For example, let’s say a sync is scheduled for every hour. If the first sync starts at 1:30, then the next sync will start one hour after the last one started, 2:30 in this case. If the last sync is still in progress, the next sync won’t start until the next hour: 3:30pm, 4:30pm, etc.

We tested reverse ETL performance for a MySQL server against an empty workspace with no concurrent operations (API calls, running campaigns, etc) with the following results. Your results may vary if your query is more complex, or your workspace has multiple concurrent, active users during the sync interval.

Adjust your sync intervals to provide significant buffer between syncs and account for concurrent users in your workspace or other operations (active campaigns, segmentation, or other operations that affect your audience).

Database rowsDatabase columnsAverage sync time (mm:ss)
100,000104:20
250,0001010:36
500,0001021:49
750,0001031:22
1,000,0001040:39

Import failures

Rows that fail to add or update a person report errors. You can find a count of errors with any sync and download a list of errors for failed rows by going to Data & Integrations > Integrations > MySQL.

If a sync interval contained any failed rows, the operation shows Failed. Rows may still have been imported, but we report a failure so that it’s clear that the sync interval contained at least one failure. Click the row for more information. Click Download to get a CSV file containing errors for each failed row.

 If you see Failed Attribute Changes, try changing your workspace settings

Reverse ETL syncs that change a person’s email address can be a frequent source of Failed Attribute Change errors. You can enable the Allow updates to email using ID setting under Settings > Workspace Settings > General Workspace Settings to make it easier to change people’s email values after they are set and avoid Failed Attribute Change errors.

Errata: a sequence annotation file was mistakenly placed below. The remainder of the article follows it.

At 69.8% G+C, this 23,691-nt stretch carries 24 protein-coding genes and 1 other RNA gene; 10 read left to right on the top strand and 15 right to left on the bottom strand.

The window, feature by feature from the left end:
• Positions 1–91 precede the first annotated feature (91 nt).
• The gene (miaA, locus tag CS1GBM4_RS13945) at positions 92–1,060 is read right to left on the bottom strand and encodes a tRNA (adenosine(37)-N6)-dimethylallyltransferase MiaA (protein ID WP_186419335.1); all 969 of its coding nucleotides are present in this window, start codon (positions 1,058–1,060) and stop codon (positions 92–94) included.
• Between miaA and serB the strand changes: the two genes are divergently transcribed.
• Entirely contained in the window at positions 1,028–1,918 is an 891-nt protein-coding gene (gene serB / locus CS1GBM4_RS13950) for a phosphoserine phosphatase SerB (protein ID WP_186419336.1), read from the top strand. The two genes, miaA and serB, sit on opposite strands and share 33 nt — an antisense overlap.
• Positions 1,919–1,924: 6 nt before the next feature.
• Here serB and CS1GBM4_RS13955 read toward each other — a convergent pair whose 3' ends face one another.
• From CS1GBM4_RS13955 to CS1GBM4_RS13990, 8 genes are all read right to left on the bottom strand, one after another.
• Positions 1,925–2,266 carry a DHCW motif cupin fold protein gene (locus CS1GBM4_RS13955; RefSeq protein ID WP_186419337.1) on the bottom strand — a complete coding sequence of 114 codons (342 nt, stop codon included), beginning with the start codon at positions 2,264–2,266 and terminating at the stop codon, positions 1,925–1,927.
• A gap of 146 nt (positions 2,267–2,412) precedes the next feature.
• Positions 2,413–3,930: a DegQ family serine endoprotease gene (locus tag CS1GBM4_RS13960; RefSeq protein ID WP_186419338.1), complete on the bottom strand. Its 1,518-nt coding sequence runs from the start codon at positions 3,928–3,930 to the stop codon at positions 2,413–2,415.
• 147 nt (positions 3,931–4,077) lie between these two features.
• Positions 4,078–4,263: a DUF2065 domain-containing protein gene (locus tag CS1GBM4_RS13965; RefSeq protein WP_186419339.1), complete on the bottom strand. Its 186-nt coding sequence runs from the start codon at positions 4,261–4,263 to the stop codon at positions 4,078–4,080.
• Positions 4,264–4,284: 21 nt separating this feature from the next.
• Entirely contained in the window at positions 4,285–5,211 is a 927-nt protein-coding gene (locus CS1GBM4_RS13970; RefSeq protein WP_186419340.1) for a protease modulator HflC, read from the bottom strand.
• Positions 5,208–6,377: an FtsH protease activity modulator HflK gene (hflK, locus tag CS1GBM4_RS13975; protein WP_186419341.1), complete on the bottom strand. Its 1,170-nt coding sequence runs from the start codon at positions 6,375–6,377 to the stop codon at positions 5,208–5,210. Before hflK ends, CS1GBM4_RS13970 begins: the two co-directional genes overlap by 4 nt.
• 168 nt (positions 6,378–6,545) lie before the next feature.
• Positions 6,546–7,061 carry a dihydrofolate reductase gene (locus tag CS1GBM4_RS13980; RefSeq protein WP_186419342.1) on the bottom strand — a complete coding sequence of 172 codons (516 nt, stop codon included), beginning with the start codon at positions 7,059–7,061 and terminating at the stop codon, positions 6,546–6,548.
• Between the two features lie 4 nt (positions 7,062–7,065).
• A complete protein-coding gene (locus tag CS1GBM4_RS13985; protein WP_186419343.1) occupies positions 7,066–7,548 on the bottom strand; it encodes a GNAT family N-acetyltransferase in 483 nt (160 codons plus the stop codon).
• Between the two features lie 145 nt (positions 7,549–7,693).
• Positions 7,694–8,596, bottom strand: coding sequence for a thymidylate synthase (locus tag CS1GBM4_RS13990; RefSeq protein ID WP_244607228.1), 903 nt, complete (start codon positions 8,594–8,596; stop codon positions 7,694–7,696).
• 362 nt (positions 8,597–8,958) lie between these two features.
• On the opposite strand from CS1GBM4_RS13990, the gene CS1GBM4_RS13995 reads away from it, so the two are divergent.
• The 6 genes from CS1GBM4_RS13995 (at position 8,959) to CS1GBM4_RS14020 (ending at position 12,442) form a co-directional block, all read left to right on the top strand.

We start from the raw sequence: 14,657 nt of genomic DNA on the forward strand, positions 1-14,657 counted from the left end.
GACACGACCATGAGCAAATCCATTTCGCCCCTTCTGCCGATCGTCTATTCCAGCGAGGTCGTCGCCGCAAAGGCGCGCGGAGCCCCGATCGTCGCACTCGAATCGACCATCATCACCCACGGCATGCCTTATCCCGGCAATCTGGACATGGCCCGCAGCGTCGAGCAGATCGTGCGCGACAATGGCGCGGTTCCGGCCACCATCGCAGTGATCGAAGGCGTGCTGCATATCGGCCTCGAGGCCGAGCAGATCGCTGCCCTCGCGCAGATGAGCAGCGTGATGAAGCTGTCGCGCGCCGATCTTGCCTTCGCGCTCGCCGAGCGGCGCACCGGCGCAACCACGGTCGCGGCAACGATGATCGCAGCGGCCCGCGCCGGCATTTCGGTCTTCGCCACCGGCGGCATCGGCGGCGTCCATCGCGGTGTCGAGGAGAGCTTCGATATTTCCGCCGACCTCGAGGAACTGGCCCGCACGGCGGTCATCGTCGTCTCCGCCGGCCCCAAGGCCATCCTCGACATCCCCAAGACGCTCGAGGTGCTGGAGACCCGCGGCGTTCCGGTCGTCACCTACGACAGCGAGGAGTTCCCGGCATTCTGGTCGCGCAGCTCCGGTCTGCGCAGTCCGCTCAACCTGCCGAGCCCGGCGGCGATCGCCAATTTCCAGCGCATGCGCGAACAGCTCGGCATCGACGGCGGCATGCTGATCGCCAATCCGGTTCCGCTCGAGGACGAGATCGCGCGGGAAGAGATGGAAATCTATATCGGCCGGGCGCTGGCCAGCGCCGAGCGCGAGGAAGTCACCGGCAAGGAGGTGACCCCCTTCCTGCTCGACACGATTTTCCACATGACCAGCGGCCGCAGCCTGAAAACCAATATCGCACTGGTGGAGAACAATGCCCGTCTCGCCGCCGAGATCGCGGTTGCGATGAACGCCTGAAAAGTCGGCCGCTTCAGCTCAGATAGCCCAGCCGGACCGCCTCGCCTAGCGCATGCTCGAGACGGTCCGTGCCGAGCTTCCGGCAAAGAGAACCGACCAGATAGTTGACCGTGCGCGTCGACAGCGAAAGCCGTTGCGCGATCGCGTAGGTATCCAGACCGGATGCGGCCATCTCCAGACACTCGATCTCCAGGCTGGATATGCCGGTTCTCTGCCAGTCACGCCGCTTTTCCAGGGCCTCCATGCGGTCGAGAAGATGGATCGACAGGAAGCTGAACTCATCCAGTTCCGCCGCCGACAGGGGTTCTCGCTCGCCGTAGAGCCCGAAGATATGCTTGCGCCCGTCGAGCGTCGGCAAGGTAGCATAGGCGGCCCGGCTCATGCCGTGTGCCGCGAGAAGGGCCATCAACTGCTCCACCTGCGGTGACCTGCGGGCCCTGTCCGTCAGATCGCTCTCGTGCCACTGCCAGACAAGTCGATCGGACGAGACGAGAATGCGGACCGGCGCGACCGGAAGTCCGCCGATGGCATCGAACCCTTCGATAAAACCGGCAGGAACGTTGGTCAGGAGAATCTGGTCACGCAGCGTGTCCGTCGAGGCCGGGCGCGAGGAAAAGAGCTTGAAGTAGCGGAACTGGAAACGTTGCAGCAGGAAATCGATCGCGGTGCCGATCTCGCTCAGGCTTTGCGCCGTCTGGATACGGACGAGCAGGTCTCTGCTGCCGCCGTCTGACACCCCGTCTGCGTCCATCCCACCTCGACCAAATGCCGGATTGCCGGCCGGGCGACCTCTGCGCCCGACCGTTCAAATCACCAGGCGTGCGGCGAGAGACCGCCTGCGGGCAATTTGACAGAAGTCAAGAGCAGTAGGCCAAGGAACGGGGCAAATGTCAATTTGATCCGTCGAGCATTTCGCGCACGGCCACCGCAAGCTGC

Show failures for a sync interval
Show failures for a sync interval

In general, most issues are of the Failed Attribute Change type relating to changes to id or email identifiersThe attributes you use to add, modify, and target people. Each unique identifier value represents an individual person in your workspace.. You are likely to see this error if:

You set an id or email value that belongs to another person.

If your workspace identifies people by either email or id, these values must be unique. Attempting to set a value belonging to another person will cause an error.

You attempt to change an id or email value that is already set for a person.

You can set an id or email if it is blank; you cannot change these values after they are set. You can only change these values from the People page, or when you identify people by cio_idAn identifier for a person that is automatically generated by Customer.io and cannot be changed. This identifier provides a complete, unbroken record of a person across changes to their other identifiers (id, email, etc).), which you cannot use in a Reverse ETL operation.

You set an invalid email value

Emails must conform to the RFC 5322 standard. If they do not, you’ll receive an attribute change failure.

FAQ

What other databases do you support for import operations?

In addition to MySQL, we also support Postgres, Microsoft SQL, Google BigQuery, Amazon Redshift, and Snowflake. Contact us to let us know if you want us to support another database as a part of our reverse ETL integrations.

Do you support SSL or TLS connections?

We support SSL connections. You can also secure your connection by limiting access to approved IP addresses.

Do you support connections via SSH?

No. We do not support SSH tunneling.

Is there a limit to the number of people I can import at a time?

You cannot add or update more than 10,000,000 people (rows) at a time. Consider adding a LIMIT and ORDER BY to your query, or using a WHERE clause to limit updates to people who have been added or updated since the {{last_sync_time}}. See optimize your query for more information.

Your query cannot SELECT more than 300 columns, where each column represents an attribute.

Contact us if you want to import more rows or columns.